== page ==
UK: Regulatory Creep-Is It Inevitable?

This paper will first discuss the concept of regulatory creep with reference to the corpus of regulatory activity. It will then focus on anti-money laundering regulation as an area consistently identified as industry's most costly and burdensome regulatory requirement.


"Have you heard the one about the factory owner who wanted to build a two storey extension onto his factory to cater for 50 new employees, with a panoramic window on the second floor overlooking the river? The planning officer signed it off, the health and safety officer signed it off, but the fire officer said he had to lower the bottom of the window by three bricks. He did this, and fitted a new window with a new frame, but then the health and safety officer said he contravened another regulation. The owner wrote to the three officers and explained his situation and asked them to just tell him what to do. They each wrote back saying if you break this subsection of these regulations then we will prosecute."

('Regulatory creep: myths and misunderstandings' – Clive Jones quoting former CBI Director-General, Digby Jones)

"Regulatory creep is the 'hidden menace' of the red tape burden. Regulatory creep arises when the rules are unclear - when there is confusion about the standards, guidance and regulation. People are left not knowing what is expected of them, what constitutes compliance with the law. But what is very clear is that the penalty will be high if they fail to do the right thing. It is also clear that though hidden, the 'menace' is real - uncertainty creates additional burden and cost."

(Cabinet Office Report - Better Regulation Task Force and Regulatory Creep Sub-Group - 2004: 'Avoiding Regulatory Creep')


There is now a growing matrix of conventions, treaties, directives, recommendations, memoranda of understanding, all designed to come as close as possible in denying criminals a safe hiding place for their criminal proceeds. Regulation has increased, along with the costs of compliance, but the standards and implementation are not uniform. The breadth of the regulation has been discussed by numerous commentators at length, but should this present level of regulation simply be accepted as a permanent feature of our polity1? So marked was the trend to regulate in the UK that the period starting in the mid-1990s to the present day has witnessed what some commentators refer to as the rise of the regulatory state: "We now have regulation on such a scale that it is possible to refer to the regulatory state or, perhaps more accurately, the regulatory sub-state as part of our constitutional arrangements.2"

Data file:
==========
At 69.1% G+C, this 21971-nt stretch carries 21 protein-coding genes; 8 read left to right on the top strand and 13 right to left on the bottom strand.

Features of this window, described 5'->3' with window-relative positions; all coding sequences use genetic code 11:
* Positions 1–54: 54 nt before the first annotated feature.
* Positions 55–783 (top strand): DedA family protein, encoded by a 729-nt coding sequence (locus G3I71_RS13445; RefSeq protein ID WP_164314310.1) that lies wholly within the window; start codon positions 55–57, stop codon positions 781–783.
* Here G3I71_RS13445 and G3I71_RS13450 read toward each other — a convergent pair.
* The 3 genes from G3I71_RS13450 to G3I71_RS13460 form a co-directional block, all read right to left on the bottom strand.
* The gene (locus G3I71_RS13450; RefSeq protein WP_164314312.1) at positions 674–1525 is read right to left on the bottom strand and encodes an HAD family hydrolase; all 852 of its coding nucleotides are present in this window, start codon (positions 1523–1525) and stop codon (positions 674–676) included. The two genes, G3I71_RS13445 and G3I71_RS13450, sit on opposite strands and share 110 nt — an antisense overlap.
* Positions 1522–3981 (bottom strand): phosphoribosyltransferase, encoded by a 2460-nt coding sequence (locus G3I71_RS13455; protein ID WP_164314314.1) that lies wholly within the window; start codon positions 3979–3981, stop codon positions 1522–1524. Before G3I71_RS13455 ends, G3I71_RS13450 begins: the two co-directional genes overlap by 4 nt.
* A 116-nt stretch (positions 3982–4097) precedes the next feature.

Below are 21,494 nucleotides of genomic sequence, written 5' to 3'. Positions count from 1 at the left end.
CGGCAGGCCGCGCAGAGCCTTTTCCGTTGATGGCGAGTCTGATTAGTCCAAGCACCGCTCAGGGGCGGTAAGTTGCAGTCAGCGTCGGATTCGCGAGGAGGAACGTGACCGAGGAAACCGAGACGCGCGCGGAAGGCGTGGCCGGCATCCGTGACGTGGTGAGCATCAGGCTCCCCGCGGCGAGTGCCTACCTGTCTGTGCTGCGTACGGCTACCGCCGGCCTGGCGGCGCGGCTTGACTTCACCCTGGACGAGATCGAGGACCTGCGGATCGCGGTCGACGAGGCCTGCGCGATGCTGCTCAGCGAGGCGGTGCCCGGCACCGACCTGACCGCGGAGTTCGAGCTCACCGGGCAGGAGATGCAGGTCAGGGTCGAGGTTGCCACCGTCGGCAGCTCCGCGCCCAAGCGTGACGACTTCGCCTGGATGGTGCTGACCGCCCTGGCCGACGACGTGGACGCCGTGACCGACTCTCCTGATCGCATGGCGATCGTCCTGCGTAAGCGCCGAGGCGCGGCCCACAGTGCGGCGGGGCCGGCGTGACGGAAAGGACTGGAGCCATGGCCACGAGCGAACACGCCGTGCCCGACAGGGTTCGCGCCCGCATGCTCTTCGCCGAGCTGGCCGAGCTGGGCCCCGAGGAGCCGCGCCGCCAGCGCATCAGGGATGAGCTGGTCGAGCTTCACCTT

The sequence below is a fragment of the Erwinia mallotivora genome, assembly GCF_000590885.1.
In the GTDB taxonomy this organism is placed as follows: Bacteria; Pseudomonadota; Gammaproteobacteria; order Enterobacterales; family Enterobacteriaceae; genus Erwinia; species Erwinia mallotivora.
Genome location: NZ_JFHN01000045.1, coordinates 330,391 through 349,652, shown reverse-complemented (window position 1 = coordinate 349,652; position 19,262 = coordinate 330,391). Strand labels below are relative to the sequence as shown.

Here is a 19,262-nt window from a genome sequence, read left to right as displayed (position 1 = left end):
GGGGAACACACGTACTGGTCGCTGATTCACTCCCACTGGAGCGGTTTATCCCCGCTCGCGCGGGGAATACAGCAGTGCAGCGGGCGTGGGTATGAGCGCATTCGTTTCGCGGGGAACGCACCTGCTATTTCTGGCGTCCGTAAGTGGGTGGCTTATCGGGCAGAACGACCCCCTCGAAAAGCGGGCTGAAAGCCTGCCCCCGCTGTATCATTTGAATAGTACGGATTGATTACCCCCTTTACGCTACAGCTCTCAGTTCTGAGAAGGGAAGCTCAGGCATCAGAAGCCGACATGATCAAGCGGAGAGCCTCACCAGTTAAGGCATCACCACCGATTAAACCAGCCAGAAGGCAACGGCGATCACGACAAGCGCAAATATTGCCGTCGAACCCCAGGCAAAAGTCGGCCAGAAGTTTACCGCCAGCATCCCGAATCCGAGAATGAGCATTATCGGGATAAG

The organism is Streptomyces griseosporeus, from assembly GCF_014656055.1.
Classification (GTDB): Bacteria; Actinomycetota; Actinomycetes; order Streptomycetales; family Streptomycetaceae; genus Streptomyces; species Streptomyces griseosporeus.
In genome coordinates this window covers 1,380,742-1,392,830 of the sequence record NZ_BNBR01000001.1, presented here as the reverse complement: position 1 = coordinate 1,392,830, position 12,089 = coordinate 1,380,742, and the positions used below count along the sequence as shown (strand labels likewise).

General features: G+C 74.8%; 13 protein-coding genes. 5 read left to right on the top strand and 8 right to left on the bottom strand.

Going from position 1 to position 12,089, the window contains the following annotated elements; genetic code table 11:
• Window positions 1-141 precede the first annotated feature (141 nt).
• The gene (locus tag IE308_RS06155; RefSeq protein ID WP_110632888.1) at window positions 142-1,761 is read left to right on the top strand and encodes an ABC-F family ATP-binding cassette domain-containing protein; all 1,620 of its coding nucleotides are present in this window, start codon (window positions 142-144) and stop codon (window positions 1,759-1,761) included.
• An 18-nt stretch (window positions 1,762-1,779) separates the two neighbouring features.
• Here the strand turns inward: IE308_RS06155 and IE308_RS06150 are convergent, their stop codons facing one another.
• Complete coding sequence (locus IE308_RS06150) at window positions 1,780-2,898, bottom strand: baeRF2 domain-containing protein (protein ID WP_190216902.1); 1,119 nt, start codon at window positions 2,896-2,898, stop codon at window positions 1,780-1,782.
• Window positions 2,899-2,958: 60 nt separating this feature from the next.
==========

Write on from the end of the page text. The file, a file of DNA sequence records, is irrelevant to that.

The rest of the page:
Over the past half- century, the UK in particular has seen a transfer of those powers once falling squarely within the government's remit, to 'independent' regulators; independent in their operation whilst appointed by government and implementing policy goals set for them. The Financial Services Authority (FSA), for example, is one of the most powerful; in 2004 Baroness Noakes (see below) quipped that the FSA's rule book, though available online, is said to reach 9 feet if it is printed out, and later commented that it is a very large body that has, "intruded itself into the activities of many businesses in a massive way." It is unsurprising that later that month, the FSA found itself in contention for the tongue- in-cheek inaugural Telegraph Regulatory Creep of the Year award3. As the British Chambers of Commerce director general David Frost concluded at that time, "while these humorous awards highlight the bodies involved in regulation, the ever increasing burden is not a barrel of laughs for British business."